Dr. Olufunke Aluko-Daniels: A step-by-step guide to implementing an agile curriculum
A step-by-step guide to implementing an agile curriculum
The traditional approach to teaching is rigid and slow-moving: teaching materials are pre-planned before the start of the academic year; a new cohort of students completes the syllabus; and the cycle continues. This traditional method has its benefits, as lecturers have ready-made material, while lectures, seminars and workshops remain the same, and everyone is happy – at least in theory.
In practice, this system has its problems. The pandemic, by forcing a change in delivery format, revealed many long-term structural issues and prompted many – including myself – to reconsider the old, “set-in-stone” model of teaching.
I found myself asking how we as academics could create programmes that efficiently accommodate sudden changes without compromising academic standards for student cohorts with varying English language abilities and different cultural backgrounds. How, in other words, can we design academic programmes, learning, teaching and assessment strategies that are truly student-centric?
An agile approach
Borrowed from the world of software development, agile methodologies are flexible and offer innovative, collaborative ways of working. Rather than setting fixed goals and ways of reaching them, the goals and approaches adapt in real time. If this sounds like more work to you, you’re right – but it has some major advantages.
An agile curriculum enables teachers to use their creativity rather than simply recycling last year’s linear material and teaching approach. It delivers better results by focusing on learners and providing the flexibility to include employability skills matched to the labour market’s needs. The curriculum is also open to incremental improvement, ensuring that it gets better from day to day rather than year to year.
As it’s a data-driven approach, an agile curriculum needs continual feedback from students. Traditionally, feedback is used retrospectively, but with agile, the institution collects smaller amounts of feedback more frequently, enabling academics to make improvements to a module in real time. This gives students a say in their own learning, providing ownership and creating a more inclusive learning environment.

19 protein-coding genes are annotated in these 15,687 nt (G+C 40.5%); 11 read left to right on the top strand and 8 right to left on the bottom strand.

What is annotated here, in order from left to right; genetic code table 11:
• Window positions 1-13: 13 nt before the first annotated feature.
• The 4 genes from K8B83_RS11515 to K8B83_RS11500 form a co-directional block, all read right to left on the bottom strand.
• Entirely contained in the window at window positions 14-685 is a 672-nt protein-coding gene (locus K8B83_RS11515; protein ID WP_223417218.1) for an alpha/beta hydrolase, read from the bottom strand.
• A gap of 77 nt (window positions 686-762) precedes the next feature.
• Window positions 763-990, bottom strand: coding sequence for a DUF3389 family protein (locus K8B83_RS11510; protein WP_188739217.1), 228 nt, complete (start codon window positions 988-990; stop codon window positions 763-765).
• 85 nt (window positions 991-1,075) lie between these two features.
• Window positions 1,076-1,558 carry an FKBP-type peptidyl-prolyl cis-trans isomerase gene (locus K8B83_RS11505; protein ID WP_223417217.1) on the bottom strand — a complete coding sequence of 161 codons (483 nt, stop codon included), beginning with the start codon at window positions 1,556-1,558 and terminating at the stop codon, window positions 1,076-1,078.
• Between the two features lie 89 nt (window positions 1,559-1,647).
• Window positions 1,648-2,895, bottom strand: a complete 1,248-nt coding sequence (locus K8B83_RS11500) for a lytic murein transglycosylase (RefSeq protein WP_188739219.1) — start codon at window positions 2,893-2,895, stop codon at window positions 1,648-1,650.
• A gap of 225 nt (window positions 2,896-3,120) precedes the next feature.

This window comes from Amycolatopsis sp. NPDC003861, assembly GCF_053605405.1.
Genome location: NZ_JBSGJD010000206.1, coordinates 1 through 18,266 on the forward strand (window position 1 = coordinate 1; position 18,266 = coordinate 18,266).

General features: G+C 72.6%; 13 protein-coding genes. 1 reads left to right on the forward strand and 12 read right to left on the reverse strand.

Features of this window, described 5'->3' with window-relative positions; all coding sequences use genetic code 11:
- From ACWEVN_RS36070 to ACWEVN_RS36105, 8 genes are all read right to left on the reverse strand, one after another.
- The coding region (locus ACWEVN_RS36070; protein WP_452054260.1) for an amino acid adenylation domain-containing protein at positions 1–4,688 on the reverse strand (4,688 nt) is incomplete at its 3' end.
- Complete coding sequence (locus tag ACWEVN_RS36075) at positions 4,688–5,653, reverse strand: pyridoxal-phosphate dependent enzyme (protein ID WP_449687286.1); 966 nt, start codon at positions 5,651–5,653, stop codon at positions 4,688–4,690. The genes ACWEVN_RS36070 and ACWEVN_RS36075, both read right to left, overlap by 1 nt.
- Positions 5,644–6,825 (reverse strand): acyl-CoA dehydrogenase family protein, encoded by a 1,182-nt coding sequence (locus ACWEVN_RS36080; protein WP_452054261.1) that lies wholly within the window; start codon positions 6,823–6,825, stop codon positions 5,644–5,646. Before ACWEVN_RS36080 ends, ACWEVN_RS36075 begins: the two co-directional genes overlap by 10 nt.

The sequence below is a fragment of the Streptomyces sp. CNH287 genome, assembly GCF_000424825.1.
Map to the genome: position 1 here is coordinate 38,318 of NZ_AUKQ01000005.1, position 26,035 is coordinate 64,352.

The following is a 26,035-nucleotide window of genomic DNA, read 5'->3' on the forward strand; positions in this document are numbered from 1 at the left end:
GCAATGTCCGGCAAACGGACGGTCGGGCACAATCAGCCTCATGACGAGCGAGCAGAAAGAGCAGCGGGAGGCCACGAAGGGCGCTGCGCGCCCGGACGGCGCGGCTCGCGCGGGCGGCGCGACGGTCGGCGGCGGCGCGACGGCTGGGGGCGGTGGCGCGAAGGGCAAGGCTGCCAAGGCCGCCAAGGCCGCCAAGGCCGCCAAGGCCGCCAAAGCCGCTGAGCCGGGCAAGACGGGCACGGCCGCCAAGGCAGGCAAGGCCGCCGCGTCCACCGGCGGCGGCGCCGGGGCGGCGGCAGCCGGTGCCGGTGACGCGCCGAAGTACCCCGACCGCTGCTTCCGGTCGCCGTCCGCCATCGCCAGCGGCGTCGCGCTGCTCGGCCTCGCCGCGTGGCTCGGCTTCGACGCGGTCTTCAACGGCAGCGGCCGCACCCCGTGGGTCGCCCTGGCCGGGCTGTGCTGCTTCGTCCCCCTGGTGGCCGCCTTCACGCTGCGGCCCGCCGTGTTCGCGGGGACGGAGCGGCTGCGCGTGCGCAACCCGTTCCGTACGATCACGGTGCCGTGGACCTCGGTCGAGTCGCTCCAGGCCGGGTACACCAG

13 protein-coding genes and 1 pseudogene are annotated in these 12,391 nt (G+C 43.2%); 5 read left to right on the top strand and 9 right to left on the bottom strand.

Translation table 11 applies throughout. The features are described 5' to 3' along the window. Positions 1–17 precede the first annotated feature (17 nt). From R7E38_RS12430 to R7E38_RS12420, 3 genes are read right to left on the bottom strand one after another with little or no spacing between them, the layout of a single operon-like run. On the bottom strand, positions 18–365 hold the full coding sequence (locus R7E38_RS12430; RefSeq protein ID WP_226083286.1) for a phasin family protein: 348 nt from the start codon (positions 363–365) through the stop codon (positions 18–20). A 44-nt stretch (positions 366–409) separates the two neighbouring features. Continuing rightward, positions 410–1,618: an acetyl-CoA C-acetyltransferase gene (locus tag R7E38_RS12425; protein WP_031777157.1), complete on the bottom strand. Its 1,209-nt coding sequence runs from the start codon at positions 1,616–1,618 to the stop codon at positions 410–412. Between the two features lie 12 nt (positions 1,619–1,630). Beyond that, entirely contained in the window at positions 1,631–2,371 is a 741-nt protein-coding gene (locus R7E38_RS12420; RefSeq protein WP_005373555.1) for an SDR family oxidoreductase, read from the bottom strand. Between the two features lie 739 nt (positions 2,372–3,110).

The foregoing, combined with my experience as a teacher and curriculum developer, inspired my thoughts on agile curriculum. For those looking to implement an agile curriculum, here is a step-by-step guide to the first stages:
1. Identify student needs
An essential first step is to collect feedback from the relevant stakeholders – namely, students, teachers and those responsible for the curriculum. Accurate and thorough analysis of student outcomes by modules or programmes may also help to identify curriculum that is not fit for purpose.
There is no need to reinvent the wheel here, as most institutions already collect feedback on their academic programmes. For example, student feedback collected through module surveys within the semester can be amended to include appropriate questions on the curriculum itself. In a semesterised structure, biweekly feedback is ideal, but this would not work for block delivery where a module is taken within four to six weeks.
Feedback questions should focus on the appropriateness of the teaching strategy and the relevance of employability skills. In the context of the latter, interculturality and global competences are important considerations. Cultural awareness is a prerequisite to providing clear feedback to international students. For example, a teacher can increase inclusivity by understanding their students’ English language skills and incorporating materials to suit different capabilities.